So as late as the early fourth century, the idea of required celibacy was opposed by most of the clergy. (Note: Some have questioned the above account. But here is what one Orthodox scholar, L. Cleenewerch has written on that, “This statement would seem to settle the matter now as it did then, if it was not for the fact that the Paphnutius story is now under suspicion of being a legend invented by Socrates himself…It should be admitted, though, that the reasons for rejecting the ‘Paphnutius intervention’ are rather weak: the improbability of his presence at the Council, and the suspected sympathy of Socrates for the Novatians who opposed the lex continentiae. Yet, Socrates Scholasticus is recognized as a reliable and intellectually honest historian”, pp. 374,375.)

It also appears that celibate orders are unbiblical and not really part of the earliest traditions. Noted historian Latourette wrote:

“Although it has been prominent in the churches in which the majority of Christians have been enrolled, monasticism was unknown in the first two centuries of Christianity…In a least one place in the New Testament those who forbade Christians to marry and commanded them to abstain from some kinds of food were deemed untrue to the faith”.  (Latourette K.S. A History of Christianity, Volume 1: Beginnings to 1500. Harper Collins, San Francisco, 1975, p. 223).

The Catholic Church in the 20th century put this out in a paper:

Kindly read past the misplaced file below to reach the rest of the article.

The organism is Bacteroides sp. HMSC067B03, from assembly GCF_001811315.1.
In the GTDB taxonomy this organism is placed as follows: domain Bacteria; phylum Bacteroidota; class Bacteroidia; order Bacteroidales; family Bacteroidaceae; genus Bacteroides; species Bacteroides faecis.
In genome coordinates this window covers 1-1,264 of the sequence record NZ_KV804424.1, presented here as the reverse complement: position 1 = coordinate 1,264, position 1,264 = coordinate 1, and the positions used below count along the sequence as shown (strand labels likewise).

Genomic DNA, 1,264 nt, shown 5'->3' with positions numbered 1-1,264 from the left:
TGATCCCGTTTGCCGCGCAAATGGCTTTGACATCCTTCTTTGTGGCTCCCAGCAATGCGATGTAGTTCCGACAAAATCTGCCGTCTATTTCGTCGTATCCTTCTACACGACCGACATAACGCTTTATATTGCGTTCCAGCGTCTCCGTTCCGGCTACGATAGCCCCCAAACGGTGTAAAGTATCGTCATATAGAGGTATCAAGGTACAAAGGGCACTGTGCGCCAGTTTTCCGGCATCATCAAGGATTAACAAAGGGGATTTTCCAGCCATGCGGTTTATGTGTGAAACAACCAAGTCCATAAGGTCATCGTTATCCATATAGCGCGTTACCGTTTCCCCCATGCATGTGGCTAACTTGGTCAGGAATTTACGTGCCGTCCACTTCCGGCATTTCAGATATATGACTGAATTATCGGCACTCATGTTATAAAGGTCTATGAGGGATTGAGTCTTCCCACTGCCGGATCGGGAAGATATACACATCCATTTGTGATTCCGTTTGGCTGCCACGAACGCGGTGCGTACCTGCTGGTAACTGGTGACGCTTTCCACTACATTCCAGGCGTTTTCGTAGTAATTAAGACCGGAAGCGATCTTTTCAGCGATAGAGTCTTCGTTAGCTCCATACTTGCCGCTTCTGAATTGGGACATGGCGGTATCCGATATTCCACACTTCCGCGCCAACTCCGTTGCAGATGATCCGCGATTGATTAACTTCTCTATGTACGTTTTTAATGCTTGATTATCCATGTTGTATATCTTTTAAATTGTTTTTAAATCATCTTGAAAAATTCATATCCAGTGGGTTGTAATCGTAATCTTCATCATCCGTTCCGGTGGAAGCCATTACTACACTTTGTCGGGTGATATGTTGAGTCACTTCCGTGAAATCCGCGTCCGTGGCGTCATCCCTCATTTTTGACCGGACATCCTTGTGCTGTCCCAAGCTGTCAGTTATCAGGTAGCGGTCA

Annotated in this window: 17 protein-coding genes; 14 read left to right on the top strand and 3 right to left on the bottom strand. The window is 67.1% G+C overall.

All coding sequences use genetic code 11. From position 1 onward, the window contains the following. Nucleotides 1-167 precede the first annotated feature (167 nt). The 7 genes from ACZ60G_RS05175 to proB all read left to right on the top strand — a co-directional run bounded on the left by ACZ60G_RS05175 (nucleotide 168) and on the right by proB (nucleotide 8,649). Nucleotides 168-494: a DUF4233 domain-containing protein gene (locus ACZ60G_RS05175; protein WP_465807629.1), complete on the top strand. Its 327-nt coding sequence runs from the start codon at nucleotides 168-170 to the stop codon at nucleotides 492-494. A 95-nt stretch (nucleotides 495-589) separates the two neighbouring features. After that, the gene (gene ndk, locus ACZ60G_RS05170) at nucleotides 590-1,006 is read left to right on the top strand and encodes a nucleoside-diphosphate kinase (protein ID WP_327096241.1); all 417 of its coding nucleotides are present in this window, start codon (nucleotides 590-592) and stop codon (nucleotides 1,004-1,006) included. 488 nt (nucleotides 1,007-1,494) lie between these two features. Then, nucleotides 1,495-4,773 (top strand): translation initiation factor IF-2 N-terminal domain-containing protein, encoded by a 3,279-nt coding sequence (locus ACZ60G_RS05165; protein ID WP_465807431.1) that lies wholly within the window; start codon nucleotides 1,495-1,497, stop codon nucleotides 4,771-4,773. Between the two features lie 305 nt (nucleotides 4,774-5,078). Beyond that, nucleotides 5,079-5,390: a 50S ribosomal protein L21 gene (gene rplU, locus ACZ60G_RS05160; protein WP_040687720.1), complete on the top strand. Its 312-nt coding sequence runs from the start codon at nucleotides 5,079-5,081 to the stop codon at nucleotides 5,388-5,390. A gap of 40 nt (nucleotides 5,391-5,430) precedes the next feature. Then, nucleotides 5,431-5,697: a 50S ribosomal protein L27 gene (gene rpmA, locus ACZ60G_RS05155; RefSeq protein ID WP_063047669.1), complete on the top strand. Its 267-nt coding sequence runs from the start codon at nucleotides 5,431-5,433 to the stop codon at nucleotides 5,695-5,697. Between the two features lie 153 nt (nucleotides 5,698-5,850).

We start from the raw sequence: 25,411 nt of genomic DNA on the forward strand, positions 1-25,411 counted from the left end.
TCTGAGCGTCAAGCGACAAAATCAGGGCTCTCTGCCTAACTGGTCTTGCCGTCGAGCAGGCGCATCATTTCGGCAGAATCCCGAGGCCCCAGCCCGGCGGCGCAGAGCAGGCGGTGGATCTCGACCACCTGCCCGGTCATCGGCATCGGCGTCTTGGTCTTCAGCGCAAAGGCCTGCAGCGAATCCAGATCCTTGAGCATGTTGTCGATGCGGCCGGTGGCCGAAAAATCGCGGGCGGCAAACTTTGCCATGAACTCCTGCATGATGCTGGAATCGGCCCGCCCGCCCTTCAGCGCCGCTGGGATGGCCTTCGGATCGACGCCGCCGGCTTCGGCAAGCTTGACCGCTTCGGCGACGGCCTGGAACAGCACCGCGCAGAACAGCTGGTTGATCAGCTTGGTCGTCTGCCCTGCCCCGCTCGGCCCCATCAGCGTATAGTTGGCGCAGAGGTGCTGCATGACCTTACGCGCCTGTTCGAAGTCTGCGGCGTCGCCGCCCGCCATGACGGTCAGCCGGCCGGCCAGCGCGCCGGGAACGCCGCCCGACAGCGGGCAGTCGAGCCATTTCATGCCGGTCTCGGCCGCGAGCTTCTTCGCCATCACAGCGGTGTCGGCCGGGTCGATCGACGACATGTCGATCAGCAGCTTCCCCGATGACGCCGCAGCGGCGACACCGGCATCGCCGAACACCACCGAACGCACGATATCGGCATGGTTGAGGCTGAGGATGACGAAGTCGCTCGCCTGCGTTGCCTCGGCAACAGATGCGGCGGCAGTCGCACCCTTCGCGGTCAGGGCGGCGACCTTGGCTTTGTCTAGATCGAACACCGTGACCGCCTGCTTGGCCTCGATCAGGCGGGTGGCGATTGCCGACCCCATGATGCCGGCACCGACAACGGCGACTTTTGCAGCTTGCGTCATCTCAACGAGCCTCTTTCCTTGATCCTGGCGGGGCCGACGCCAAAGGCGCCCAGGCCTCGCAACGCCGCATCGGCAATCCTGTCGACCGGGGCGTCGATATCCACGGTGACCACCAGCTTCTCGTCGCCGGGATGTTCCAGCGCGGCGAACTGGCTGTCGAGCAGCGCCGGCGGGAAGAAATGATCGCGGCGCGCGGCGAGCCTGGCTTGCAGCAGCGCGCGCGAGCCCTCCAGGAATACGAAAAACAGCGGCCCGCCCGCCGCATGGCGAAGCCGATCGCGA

HOLY VIRGINITY and that perfect chastity which is consecrated to the service of God is without doubt among the most precious treasures which the Founder of the Church has left in heritage to the society which He established. This assuredly was the reason why the Fathers of the Church confidently asserted that perpetual virginity is a very noble gift which the Christian religion has bestowed on the world. They rightly noted that the pagans of antiquity imposed this way of life on the Vestals only for a certain time; and that, although in the Old Testament virginity is ordered to be kept and preserved, it is only a previous requisite for marriage…Further, the Fathers of the Church, such as Cyprian, Athanasius, Ambrose, John Chrysostom, Jerome, Augustine, and many others, have sung the praises of virginity. And this doctrine of the Fathers, augmented through the course of centuries by the Doctors of the Church and the masters of asceticism, helps greatly either to inspire in the faithful of both sexes the firm resolution of dedicating themselves to God by the practice of perfect chastity and of persevering thus till death, or to strengthen them in the resolution already taken…And while this perfect chastity is the subject of one of the three vows which constitute the religious state, and is also required by the Latin Church of clerics in major orders (Pope Pius XII. Sacra Virginitas, Encyclical on Consecrated Virginity. Promulgated on March 25, 1954).